A key milestone in the project that will see a new justice centre delivered to Inverness has been reached, as workmen for main contractor Robertson poured more than 5,000 cubic metres of concrete to form the centre’s complex concrete frame.
The landmark construction project, replacing court facilities at the city castle. is earmarked to conclude late next year.
Jeff Hedley, project director at Robertson Northern, said: “Reaching our first milestone on this iconic project is something to be celebrated. To get to this stage has taken a huge amount of effort and skill, not only across our business but also with our subcontract partners, all with the ongoing support of the Scottish Courts and Tribunals Service.
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“The design of the Justice Centre is complex, and every detail needs to be given the attention and respect it deserves. We are delighted with how the build is going, as are the Scottish Courts and Tribunals Service, and we look forward to marking the next milestone.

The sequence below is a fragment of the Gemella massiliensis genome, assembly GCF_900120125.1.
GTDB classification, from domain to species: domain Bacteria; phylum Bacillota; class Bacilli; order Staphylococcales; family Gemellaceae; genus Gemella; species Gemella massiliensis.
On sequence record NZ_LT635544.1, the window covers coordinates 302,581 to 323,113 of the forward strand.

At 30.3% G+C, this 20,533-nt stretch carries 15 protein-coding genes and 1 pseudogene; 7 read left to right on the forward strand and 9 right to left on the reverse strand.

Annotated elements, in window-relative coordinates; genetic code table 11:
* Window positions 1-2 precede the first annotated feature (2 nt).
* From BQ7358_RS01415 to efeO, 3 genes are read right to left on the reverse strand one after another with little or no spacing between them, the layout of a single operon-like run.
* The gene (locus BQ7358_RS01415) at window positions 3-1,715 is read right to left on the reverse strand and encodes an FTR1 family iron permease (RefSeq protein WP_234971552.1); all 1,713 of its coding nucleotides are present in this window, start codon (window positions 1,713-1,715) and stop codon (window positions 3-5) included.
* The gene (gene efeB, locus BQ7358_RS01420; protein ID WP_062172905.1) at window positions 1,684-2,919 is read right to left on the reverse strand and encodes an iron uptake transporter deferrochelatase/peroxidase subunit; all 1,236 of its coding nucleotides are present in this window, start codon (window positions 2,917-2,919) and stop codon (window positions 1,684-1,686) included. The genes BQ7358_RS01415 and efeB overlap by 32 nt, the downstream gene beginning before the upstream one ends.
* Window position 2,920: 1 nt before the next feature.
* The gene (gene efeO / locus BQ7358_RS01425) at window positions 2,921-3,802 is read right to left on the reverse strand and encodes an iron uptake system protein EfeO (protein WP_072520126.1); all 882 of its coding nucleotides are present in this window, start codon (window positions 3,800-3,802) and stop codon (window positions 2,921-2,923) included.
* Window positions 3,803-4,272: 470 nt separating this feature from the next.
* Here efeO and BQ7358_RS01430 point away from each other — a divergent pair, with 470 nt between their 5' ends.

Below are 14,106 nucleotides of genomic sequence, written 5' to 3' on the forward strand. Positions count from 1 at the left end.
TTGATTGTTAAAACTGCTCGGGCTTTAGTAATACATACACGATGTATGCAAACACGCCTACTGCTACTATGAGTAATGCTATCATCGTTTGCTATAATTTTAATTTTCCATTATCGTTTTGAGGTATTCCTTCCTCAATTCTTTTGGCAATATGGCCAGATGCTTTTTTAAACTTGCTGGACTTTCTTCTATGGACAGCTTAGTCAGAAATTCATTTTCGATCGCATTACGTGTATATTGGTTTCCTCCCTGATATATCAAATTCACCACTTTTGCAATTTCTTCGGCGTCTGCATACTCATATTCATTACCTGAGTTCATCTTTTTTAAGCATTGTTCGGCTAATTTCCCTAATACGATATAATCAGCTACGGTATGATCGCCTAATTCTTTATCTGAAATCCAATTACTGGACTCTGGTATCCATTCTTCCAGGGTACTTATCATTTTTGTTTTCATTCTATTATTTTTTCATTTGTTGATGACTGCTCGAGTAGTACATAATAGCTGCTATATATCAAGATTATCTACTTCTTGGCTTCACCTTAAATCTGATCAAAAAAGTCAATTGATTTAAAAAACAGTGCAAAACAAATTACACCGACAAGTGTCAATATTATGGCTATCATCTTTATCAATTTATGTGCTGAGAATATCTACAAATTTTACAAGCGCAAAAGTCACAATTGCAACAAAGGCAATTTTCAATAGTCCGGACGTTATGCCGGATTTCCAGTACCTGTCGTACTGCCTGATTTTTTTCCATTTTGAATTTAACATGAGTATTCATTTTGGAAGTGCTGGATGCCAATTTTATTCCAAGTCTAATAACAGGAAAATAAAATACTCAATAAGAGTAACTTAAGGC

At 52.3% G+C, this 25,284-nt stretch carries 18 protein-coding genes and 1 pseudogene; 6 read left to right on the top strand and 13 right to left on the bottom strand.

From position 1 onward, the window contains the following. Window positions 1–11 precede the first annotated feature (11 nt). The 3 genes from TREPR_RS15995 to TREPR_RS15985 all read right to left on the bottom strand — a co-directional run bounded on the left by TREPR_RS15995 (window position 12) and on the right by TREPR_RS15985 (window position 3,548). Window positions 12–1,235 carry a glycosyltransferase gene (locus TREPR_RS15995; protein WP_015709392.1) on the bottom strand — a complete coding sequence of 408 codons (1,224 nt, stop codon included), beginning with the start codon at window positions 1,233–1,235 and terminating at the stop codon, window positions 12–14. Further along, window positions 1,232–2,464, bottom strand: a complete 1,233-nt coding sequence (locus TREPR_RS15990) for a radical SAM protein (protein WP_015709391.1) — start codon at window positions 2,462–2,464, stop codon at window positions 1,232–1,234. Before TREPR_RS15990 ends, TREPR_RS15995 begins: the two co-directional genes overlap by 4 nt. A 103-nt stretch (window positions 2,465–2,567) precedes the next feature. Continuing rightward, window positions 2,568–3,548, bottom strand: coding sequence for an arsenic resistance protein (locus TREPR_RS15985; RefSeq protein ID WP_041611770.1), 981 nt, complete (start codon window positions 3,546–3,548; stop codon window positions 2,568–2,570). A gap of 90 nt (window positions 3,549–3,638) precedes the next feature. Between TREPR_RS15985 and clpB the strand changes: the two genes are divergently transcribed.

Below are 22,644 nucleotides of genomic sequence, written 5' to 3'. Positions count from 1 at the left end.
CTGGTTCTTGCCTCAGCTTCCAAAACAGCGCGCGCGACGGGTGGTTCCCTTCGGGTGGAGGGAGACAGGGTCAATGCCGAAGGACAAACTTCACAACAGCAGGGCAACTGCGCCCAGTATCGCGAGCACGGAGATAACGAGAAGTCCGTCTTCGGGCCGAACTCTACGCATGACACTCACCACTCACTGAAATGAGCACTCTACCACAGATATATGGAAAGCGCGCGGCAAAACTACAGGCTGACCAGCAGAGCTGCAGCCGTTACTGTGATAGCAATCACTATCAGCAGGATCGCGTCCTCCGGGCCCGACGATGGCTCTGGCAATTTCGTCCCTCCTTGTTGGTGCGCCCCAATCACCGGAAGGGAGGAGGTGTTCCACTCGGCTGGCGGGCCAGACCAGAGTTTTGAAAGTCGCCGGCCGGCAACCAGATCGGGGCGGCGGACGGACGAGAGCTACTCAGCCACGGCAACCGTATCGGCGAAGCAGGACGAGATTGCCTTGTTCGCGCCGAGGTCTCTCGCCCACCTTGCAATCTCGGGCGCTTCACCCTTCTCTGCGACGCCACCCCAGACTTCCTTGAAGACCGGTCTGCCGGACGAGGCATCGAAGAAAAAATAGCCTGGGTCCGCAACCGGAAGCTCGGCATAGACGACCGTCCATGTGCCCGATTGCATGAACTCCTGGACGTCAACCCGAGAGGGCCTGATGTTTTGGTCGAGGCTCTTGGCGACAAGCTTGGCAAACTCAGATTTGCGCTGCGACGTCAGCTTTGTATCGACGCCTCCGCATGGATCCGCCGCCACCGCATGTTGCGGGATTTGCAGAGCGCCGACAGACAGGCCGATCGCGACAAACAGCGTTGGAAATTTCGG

“This is the first purpose built Justice Centre in Scotland and for Robertson to be appointed contractor is testament to the standards we set on all our builds.”
At present Inverness Castle serves as the city’s courthouse.
The new £23 million Justice Centre, located in the Longman area of the Highland capital, is set to take over in providing modern court and tribunal facilities. The facility is to also host an array of justice and support organisations aimed at providing integration facilities for victims, witnesses, litigants and other users.
Specialist features for children and young people have also been incorporated into the building’s design.
Eric McQueen, chief executive of the Scottish Courts and Tribunal Service, said: “We are encouraged at the progress in the development of the Inverness Justice Centre which is a unique opportunity to bring organisations together, focussing where practical on problem-solving approaches to reduce reoffending and increase the opportunity for community sentencing.
“The centre will represent the changing face of justice by including facilities and technology to remove the need for children to appear in person at court and to support the development of digital case management for summary crime in the future.”